Discussion 12: Programs as Data

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Scheme Programs as Data

All Scheme programs are made up of expressions. There are two types of expressions: primitive expressions and combinations.

  • Primitive expression examples: #f, 1.7, +
  • Combinations examples: (fact 10), (/ 8 3), (not #f)

Scheme's built-in list data structure can be used to represent combinations.

  • Example: (list 'fact 10) results in the combination (fact 10).


The normal quote ' and the quasiquote ` are both valid ways to quote an expression. However, the quasiquoted expression can be unquoted with the "unquote" , (represented by a comma). When a term in a quasiquoted expression is unquoted, the unquoted term is evaluated.

scm> (define a 5)
scm> (define b 3)
scm> `(* a b)
(* a b)
scm> `(* a ,b)
(* a 3)
scm> '(* a ,b)
(* a (unquote b))

Q1: WWSD? Quasiquotation

scm> '(1 x 3)
scm> (define x 2)
scm> `(1 x 3)
scm> `(1 ,x 3)
scm> '(1 ,x 3)
scm> `(,1 x 3)
scm> `,(+ 1 x 3)
scm> `(1 (,x) 3)
scm> `(1 ,(+ x 2) 3)
scm> (define y 3)
scm> `(x ,(* y x) y)
scm> `(1 ,(cons x (list y 4)) 5)

Eval Procedure

The eval procedure forces evaluation of a given expression in the current environment. Since a quote supresses evaluation, calling eval on a quoted expression (quote expr) will evaluate the expression expr.

scm> (define a '(1 2 3))
scm> (quote a) ; equivalently, 'a
scm> (eval 'a)
(1 2 3)

Apply Procedure

When evaluating an expression, once the operator and operands have been fully evaluated, the operator is apply'd using the operands as arguments. This can also be done outside of the implicit context of evaluations using the apply procedure. The apply procedure applies a given operator to a list of operands.

scm> (apply + '(2 3))
scm> (apply (lambda (x) (* 2 x)) (list 1))

Q2: WWSD? Eval and Apply

scm> (define add-numbers '(+ 1 2))
scm> add-numbers
scm> (eval add-numbers)
scm> (apply + '(1 2)) ; Is this similar to the previous eval call?
scm> (define expr '(lambda (a b) (+ a b)))
scm> expr
scm> (define adder-func (eval expr))
scm> (apply adder-func '(1 2))
scm> (define make-list (cons 'list '(1 2 3)))
scm> make-list
scm> (eval make-list)
scm> (apply list '(1 2 3)) ; Is this similar to the previous eval call?

Q3: Geometric Sequence

Implement the procedure geom, which takes in a nonnegative integer n and a factor f that is an integer greater than 0. The procedure should create a program as a list that, when passed into the eval procedure, evaluates to the nth number of the geometric sequence that starts at 1 and has a factor of f. The sequence is zero-indexed.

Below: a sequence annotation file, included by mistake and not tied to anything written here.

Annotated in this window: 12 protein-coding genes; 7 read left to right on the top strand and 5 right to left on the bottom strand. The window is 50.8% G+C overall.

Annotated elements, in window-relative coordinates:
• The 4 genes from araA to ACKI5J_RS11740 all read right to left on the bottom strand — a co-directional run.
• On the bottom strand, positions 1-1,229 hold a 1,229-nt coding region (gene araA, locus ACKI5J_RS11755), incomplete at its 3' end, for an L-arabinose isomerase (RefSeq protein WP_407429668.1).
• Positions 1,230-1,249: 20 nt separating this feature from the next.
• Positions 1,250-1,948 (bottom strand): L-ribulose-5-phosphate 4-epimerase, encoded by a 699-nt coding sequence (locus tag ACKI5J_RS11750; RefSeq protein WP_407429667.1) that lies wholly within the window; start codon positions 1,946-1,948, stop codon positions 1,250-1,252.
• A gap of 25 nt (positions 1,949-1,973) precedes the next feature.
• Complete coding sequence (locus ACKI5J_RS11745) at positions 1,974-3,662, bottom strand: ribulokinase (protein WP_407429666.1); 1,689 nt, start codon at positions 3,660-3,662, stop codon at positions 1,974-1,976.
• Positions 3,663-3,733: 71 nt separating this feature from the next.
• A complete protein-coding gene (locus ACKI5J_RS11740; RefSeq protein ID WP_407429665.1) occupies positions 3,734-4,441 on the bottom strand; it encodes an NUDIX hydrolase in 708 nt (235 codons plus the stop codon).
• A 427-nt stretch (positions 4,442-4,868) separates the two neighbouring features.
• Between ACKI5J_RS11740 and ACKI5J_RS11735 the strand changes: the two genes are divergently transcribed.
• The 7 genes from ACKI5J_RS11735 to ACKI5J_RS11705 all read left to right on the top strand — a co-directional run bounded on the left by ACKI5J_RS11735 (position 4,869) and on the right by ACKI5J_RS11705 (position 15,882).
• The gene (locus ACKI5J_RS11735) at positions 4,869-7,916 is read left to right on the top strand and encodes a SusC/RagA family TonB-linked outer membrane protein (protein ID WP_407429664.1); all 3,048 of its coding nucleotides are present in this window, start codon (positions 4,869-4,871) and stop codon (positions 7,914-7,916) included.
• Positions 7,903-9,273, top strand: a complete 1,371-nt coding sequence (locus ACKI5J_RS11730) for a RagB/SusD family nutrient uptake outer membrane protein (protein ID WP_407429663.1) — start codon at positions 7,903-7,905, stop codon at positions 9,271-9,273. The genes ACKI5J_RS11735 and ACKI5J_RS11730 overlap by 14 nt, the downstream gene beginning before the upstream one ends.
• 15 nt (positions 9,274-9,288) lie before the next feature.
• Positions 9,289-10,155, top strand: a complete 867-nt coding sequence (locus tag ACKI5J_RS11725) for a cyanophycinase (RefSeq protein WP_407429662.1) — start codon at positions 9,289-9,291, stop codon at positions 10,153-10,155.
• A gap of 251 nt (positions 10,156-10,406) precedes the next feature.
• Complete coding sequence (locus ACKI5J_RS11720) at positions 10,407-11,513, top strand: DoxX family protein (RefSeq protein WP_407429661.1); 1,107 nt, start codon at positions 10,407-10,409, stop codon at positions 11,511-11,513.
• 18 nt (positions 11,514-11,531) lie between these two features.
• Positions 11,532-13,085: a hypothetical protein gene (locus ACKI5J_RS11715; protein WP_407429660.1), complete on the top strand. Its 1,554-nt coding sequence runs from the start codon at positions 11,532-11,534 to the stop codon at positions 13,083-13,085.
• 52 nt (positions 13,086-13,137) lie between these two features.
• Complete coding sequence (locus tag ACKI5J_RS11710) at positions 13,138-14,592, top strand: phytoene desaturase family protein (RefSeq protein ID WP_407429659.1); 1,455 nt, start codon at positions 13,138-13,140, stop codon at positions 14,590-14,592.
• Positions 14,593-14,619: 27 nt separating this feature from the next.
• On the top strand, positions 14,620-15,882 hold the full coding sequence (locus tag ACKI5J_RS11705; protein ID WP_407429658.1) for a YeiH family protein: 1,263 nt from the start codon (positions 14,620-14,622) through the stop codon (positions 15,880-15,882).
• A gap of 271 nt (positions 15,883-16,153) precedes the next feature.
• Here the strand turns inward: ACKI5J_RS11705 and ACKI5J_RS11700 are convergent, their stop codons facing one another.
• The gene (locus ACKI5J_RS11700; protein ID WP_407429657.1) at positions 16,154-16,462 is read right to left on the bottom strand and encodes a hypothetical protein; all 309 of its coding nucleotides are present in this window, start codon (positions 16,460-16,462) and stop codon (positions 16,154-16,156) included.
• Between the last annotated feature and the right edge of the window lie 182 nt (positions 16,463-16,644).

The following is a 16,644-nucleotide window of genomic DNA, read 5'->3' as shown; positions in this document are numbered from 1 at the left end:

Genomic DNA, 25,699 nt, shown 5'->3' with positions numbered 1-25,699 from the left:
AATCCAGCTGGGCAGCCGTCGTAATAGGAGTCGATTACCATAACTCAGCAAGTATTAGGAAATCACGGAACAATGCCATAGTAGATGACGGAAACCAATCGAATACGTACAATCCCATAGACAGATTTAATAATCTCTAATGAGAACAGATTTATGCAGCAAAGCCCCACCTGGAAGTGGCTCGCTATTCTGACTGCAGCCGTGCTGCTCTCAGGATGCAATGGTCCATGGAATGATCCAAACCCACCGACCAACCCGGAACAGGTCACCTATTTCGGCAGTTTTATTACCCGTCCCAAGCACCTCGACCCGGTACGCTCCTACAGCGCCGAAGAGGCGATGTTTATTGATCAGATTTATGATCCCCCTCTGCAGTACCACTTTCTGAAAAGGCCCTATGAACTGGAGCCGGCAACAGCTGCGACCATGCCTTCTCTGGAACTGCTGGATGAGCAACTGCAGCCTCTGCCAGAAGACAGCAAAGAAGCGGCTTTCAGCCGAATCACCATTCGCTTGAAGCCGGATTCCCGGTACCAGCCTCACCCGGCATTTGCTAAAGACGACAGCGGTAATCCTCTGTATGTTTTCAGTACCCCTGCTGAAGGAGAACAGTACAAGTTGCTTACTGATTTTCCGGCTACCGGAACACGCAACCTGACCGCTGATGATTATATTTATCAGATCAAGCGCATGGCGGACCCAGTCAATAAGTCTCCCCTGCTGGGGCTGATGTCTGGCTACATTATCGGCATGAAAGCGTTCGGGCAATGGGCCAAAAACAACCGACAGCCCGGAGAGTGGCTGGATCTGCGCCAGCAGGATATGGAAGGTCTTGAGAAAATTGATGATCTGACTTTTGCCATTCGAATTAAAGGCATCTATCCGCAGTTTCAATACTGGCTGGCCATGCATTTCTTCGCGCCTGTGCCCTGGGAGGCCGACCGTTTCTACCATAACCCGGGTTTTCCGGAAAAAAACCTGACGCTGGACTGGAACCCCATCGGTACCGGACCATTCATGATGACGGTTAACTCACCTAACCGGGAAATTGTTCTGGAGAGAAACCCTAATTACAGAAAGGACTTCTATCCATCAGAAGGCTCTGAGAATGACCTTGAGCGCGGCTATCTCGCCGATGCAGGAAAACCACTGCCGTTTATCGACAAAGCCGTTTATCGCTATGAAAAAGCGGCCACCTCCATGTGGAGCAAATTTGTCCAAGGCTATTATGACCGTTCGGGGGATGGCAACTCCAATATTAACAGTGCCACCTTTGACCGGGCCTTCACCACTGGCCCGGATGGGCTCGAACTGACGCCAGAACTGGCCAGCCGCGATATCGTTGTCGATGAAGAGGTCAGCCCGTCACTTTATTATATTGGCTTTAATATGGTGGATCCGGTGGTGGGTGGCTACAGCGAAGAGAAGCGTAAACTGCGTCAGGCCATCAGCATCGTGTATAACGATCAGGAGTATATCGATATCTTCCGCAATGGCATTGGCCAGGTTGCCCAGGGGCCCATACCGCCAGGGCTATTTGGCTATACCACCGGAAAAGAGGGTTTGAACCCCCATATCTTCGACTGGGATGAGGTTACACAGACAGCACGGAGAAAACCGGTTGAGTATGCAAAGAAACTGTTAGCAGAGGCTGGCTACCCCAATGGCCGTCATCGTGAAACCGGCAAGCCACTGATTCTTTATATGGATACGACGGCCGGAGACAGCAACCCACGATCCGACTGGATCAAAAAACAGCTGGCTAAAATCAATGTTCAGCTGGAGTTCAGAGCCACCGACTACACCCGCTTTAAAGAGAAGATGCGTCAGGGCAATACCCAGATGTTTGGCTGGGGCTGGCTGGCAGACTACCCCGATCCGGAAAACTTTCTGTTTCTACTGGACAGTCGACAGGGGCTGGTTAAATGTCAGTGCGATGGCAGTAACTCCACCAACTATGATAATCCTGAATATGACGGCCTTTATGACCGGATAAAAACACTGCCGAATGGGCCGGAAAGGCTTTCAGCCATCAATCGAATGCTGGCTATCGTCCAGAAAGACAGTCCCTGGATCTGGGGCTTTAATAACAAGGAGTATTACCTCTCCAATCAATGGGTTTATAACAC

For example, the geometric sequence starting at 2 is 1, 2, 4, 8, and so on. The expression (geom 5 2) returns a program as a list. When eval is called on that returned list, it should evaluate to the 5th number of the geometric sequence that has a factor of 2 (and starts at 1), which is 32.

Run in 61A Code

Q4: Make Or

Implement make-or, which returns, as a list, a program that takes in two expressions and or's them together (applying short-circuiting rules). However, do this without using the or special form. You may also assume the name v1 doesn't appear anywhere outside this function. For a quick reminder on the short-circuiting rules for or take a look at slide 18 of Lecture 3 on Control.

The behavior of the or procedure is specified by the following doctests:

scm> (define or-program (make-or '(print 'bork) '(/ 1 0)))
scm> (eval or-program)
scm> (eval (make-or '(= 1 0) '(+ 1 2)))
Run in 61A Code

Q5: Make "Make Or"

The above code generates a program that evaluates an or expression without using any or statements. However, we can take it even one step further: let's create a program which generates make-or, the program you created which generates an or expression.

Implement make-make-or, a program which generates a program which, when eval'd, can be apply'd to make an or expression with differing varibles. You may find the code you wrote above to be useful.

Hint: recall that you want to construct a list that resembles the program. Do you know what this list would look like?

Run in 61A Code

Now, given this function, determine the outputs from the following expressions:

scm> (make-make-or)
scm> (eval (make-make-or))
scm> (eval (eval (make-make-or)))
scm> (apply (eval (eval (make-make-or))) '(#t (/ 1 0)))
scm> (eval (apply (eval (eval (make-make-or))) '(#t (/ 1 0))))